ARLINGTON -- The Rangers are showing serious interest in free-agent catcher Mike Piazza, Major League officials confirmed on Saturday. The Rangers' interest in Piazza would be more as a designated hitter in the middle of their lineup between first baseman Mark Teixeira and third baseman Hank Blalock. Piazza could conceivably do some catching behind Gerald Laird as well, but the Rangers are looking at him mainly as an offensive player. The Rangers have been talking with his representatives for a couple of weeks, but their interest has increased after the San Diego Padres declined to offer him arbitration by the Friday night deadline. Piazza is a Type A free agent, but the Rangers don't have to forfeit a draft pick because he was not offered arbitration.
The Oakland Athletics have also shown interest in him, but the Rangers have been talking about Piazza for more than a year and might have signed him last year if not for having Phil Nevin under contract. Piazza, who turned 38 in September, hit .283 with 22 home runs and 68 RBIs in 126 games and 399 at-bats for the Padres last year. A 12-time All-Star, his .309 career batting average is the eighth highest among active players, and his 419 home runs are 12th most among active players. Piazza and left-handed pitcher Barry Zito appear to be the two most coveted players by the Rangers as they head to Orlando, Fla., for the Winter Meetings, which begin on Monday. They have also shown steady interest in pitchers Ted Lilly and Miguel Batista and outfielder Kenny Lofton, who could be the leading candidate to be their center fielder next year. But if the Rangers sign Piazza, they could end up with an outfield of Frank Catalanotto, Brad Wilkerson and Nelson Cruz. During one batting practice session at the 1995 All-Star Game at Ameriquest Field, Piazza hit a ball well over the visitors' bullpen in left-center, landing on the walkway in front of the office building. It is believed to be the longest ball hit in Ameriquest Field.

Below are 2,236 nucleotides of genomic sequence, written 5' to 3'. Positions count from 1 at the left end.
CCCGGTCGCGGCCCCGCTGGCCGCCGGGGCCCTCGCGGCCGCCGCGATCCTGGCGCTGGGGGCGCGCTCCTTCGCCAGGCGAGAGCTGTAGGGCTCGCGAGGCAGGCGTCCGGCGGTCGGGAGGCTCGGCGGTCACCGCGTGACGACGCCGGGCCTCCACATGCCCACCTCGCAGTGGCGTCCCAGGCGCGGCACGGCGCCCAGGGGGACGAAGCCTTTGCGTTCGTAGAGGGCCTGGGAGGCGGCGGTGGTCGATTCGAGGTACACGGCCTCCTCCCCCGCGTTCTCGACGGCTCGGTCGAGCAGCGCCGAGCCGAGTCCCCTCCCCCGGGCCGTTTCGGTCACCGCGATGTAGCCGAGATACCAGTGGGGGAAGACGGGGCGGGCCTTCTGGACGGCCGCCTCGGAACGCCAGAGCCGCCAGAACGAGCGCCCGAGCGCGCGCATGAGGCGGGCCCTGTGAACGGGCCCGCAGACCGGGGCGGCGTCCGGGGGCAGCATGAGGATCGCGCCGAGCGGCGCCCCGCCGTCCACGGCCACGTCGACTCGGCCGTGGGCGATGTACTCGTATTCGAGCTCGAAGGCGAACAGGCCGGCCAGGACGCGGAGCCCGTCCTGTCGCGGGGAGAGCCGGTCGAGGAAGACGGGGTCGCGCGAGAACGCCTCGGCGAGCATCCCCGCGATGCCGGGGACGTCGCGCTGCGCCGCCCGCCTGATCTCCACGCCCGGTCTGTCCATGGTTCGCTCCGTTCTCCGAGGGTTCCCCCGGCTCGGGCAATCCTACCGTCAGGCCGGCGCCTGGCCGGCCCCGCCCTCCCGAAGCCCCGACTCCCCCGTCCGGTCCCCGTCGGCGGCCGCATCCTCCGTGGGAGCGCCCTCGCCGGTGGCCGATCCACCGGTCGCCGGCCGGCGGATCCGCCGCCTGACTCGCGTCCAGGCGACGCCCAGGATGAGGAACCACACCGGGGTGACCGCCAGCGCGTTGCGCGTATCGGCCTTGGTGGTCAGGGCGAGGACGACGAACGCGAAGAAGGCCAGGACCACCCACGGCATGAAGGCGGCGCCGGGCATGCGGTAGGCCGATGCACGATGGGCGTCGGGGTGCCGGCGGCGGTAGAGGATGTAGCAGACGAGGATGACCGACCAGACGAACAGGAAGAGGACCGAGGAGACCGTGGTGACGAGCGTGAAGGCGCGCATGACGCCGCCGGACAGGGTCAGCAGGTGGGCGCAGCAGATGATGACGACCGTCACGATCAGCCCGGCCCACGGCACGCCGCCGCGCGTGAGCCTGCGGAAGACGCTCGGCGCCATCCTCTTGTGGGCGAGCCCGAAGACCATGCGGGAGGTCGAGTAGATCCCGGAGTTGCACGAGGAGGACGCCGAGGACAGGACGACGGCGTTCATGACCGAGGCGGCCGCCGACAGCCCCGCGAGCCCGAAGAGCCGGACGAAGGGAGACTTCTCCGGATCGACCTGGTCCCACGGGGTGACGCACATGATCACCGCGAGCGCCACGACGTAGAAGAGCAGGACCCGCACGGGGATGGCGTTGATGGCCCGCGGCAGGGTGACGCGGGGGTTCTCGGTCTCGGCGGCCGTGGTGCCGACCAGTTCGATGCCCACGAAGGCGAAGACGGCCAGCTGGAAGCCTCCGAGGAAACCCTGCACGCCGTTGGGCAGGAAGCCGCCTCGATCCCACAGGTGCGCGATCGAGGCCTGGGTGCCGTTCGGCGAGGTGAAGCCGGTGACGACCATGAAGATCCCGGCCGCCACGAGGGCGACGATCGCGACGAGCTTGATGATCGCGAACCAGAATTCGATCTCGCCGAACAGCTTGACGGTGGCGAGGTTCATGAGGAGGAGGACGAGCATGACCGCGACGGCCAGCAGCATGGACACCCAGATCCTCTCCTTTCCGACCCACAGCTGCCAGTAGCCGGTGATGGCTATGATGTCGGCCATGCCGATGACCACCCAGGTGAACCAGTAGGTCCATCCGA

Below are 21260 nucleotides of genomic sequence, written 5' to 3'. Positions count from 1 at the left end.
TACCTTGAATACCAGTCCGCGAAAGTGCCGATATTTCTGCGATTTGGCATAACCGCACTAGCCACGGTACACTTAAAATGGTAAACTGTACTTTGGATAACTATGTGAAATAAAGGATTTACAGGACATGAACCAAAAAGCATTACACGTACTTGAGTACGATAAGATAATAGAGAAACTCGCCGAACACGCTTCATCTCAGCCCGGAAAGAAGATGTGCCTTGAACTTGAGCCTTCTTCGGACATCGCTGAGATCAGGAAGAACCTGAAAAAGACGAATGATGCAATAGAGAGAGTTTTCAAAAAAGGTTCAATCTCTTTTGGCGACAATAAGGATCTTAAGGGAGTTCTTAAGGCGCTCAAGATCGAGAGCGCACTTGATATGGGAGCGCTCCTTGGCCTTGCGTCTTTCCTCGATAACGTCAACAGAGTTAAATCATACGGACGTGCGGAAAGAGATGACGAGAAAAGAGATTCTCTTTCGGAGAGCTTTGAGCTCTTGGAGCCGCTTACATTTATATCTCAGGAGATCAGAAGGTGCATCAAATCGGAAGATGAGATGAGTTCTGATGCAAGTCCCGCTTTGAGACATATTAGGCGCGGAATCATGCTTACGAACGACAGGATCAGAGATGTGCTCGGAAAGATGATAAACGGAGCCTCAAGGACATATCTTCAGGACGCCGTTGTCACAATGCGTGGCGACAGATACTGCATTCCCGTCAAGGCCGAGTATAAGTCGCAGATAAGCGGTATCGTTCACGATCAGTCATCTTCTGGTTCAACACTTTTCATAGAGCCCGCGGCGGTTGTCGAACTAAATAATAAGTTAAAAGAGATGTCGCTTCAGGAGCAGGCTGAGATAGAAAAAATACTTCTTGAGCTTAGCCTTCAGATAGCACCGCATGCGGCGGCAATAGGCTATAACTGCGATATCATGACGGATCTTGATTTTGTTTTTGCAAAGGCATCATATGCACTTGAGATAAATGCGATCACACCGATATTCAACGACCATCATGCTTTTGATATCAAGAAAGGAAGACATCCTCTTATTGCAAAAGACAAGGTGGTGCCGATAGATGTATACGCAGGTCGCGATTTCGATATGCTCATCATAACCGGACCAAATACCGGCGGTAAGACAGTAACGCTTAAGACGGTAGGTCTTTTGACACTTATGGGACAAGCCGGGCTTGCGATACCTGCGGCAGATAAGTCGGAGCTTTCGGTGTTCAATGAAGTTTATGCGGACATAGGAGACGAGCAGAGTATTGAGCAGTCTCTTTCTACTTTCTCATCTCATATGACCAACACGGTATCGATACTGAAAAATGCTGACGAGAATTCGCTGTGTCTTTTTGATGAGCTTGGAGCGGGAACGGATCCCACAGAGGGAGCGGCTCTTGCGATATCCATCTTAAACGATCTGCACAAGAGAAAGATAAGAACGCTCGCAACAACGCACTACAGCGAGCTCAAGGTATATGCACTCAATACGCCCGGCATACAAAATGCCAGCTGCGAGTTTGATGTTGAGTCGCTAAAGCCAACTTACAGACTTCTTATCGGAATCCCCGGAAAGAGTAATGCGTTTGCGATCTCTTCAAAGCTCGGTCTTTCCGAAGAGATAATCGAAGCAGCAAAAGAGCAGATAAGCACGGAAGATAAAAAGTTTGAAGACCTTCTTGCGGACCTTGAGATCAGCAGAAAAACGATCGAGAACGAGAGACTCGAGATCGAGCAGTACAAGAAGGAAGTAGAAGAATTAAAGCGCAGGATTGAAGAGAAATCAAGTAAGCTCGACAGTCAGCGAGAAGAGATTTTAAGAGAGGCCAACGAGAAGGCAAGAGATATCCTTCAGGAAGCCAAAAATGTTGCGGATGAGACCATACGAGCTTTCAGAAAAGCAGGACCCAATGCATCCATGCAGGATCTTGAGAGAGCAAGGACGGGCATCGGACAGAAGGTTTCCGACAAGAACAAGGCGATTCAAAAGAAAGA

T.R. Sullivan is a reporter for MLB.com. This story was not subject to the approval of Major League Baseball or its clubs.